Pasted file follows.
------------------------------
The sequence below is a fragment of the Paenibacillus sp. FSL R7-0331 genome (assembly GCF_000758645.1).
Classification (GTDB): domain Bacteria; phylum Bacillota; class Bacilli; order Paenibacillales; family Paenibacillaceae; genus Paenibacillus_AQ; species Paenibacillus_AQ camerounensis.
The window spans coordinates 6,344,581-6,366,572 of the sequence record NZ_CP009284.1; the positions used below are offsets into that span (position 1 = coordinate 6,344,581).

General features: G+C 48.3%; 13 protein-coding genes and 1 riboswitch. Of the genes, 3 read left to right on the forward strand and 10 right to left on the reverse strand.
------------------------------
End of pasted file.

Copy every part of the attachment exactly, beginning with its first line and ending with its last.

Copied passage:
The sequence below is a fragment of the Paenibacillus sp. FSL R7-0331 genome (assembly GCF_000758645.1).
Classification (GTDB): domain Bacteria; phylum Bacillota; class Bacilli; order Paenibacillales; family Paenibacillaceae; genus Paenibacillus_AQ; species Paenibacillus_AQ camerounensis.
The window spans coordinates 6,344,581-6,366,572 of the sequence record NZ_CP009284.1; the positions used below are offsets into that span (position 1 = coordinate 6,344,581).

General features: G+C 48.3%; 13 protein-coding genes and 1 riboswitch. Of the genes, 3 read left to right on the forward strand and 10 right to left on the reverse strand.